The importance of skilling and starting early

A big reason behind India’s falling employability rate lies in the difference between what students study and what employers want. To overcome this, students require a combination of soft and technical skills.
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Today, there is a considerable gap between what students learn in schools and colleges and the industry skills that companies demand. What’s worse, this gap is widening. This is evident from the plummeting employability rates in India, which stood at 45.9 percent in 2021. And, this is a steady decline from 47.38 percent in 2019 and 46.21 percent in 2020. In a nutshell, not even half of the Indians who graduate are employable. 

A big reason behind India’s falling employability rate lies in the difference between what students study and what employers want. To overcome this, students require a combination of soft and technical skills, in addition to academic excellence. The onus of integrating relevant industry skills in an academic curriculum lies on educational institutions. Only with the right skills in their kitty can students become actually employable. However, this is only the second step. 

The first step towards bridging the gap between skilling and institutional learning must be an identification of the key areas that require upskilling. Schools and colleges need to understand the importance of students building these skills early on. Consequently, institutions of learning can incorporate diverse skill development opportunities from government and non-government setups into their curriculum.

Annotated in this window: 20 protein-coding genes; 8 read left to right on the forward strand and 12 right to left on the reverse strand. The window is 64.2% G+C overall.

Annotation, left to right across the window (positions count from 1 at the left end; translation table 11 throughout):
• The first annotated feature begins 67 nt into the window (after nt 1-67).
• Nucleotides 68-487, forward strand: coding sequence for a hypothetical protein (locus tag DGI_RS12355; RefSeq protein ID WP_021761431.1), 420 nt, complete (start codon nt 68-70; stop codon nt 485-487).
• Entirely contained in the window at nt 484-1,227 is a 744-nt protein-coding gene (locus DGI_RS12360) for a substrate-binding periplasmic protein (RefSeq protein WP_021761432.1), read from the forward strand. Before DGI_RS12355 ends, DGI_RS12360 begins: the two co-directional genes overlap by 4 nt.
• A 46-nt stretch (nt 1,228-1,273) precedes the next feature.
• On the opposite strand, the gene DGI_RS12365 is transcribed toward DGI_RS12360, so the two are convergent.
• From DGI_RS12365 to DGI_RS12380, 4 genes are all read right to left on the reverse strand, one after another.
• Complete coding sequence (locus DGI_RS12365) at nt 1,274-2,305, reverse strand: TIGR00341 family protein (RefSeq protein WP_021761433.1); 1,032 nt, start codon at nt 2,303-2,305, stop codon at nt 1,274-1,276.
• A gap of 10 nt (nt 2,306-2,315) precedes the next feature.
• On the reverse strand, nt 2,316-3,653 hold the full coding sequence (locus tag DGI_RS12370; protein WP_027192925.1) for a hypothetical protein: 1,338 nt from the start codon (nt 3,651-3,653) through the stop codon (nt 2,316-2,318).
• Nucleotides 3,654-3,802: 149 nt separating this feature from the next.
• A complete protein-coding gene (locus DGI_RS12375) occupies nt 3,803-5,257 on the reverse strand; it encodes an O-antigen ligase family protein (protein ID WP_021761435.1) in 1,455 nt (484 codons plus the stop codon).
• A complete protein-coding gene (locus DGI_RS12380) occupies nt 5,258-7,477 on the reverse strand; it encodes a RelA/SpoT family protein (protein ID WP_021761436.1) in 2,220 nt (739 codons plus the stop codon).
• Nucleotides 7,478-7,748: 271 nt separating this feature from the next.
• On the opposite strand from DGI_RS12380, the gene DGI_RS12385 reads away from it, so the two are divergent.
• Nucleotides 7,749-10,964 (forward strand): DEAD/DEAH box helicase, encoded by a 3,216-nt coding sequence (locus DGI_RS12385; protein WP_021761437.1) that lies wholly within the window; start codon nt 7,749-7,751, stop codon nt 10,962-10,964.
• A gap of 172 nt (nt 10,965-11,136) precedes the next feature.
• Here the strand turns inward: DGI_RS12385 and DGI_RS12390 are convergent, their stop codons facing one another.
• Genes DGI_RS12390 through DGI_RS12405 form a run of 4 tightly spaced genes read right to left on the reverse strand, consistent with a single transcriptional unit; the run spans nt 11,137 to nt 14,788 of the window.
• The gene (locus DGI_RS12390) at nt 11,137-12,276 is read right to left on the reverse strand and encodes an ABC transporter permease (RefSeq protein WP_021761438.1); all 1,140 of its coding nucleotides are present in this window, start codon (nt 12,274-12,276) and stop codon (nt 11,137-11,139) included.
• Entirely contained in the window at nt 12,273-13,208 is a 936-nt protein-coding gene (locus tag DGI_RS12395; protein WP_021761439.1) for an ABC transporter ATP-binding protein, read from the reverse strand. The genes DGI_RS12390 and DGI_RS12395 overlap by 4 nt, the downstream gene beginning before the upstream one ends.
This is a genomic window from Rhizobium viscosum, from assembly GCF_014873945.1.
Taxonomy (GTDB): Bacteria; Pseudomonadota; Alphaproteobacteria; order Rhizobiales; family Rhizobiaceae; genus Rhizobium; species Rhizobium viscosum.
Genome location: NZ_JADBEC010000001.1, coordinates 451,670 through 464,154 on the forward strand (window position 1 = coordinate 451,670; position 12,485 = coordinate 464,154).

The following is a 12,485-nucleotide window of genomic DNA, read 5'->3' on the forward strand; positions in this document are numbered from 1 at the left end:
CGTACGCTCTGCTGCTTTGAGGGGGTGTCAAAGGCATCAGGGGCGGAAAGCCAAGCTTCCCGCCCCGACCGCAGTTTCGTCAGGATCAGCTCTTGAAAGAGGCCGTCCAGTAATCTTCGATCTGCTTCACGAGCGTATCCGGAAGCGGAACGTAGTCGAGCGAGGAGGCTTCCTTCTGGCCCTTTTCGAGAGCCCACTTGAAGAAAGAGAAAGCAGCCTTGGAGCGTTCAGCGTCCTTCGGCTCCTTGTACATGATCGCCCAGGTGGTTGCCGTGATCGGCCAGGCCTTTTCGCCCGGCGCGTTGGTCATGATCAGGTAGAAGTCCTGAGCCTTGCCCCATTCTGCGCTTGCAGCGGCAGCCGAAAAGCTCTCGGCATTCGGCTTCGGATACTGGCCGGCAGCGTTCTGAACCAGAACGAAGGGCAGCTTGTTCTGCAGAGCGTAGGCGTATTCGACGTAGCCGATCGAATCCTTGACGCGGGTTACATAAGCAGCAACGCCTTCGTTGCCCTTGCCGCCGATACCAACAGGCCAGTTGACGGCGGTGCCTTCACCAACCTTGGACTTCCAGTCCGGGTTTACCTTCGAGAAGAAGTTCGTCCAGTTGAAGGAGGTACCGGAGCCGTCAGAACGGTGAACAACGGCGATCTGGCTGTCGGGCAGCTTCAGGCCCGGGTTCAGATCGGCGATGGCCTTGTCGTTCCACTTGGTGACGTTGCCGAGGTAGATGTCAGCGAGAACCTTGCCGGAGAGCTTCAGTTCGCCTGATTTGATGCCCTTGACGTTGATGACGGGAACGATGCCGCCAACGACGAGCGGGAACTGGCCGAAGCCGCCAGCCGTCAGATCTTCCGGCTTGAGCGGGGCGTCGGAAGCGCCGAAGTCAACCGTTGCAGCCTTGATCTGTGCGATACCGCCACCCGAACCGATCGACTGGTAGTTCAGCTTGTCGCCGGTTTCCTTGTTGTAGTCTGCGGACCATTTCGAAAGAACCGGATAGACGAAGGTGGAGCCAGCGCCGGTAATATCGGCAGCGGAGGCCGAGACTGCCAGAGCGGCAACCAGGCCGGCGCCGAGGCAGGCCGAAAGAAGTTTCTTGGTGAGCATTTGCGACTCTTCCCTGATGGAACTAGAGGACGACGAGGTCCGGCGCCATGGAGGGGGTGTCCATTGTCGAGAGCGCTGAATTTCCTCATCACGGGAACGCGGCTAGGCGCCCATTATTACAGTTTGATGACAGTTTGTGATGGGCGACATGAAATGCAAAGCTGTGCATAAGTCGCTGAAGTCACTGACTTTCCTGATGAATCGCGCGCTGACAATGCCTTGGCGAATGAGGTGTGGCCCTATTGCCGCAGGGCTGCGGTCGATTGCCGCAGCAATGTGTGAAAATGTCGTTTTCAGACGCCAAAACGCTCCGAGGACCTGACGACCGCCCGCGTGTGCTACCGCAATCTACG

Indian institutions often end up ignoring soft skills for employability - critical thinking, problem-solving, time management, and communication and presentation skills.

The importance of skilling early

In the pursuit of creating a conducive environment for theoretical learning, Indian institutions often end up ignoring soft skills for employability - critical thinking, problem-solving, time management, and communication and presentation skills. These make for well-rounded individuals that are better positioned to not just land a job but also to make a real contribution to an organization.  

While India has a literacy rate of roughly 74 percent, just 42 percent of citizens are employed. Literacy is but a stepping stone towards acquiring real-world skills employers demand. These include technical expertise, practical training, transferable skills, digital skills, and other abilities necessary for sustaining a job.

Besides, it is no easy feat for educational institutions to keep up with the pace of upskilling required in today’s world. Hence, they must be open to integrating technology programmes that attempt to plug the gaps.

The Indian education system urgently requires an overhaul. It is critical that skilling and education are integrated into schools' curricula so that students learn the importance of both at a young age. For this to happen, they must have access to skill development classes at both the primary and secondary levels. Let’s take a look at just why starting early is the way to go for skilling our workforce. 

Improved employability and job opportunities 

Acquiring specific skillsets opens up more employment opportunities for graduates. For example, engineering graduates can open themselves up to many client-facing and servicing roles by improving their soft skills.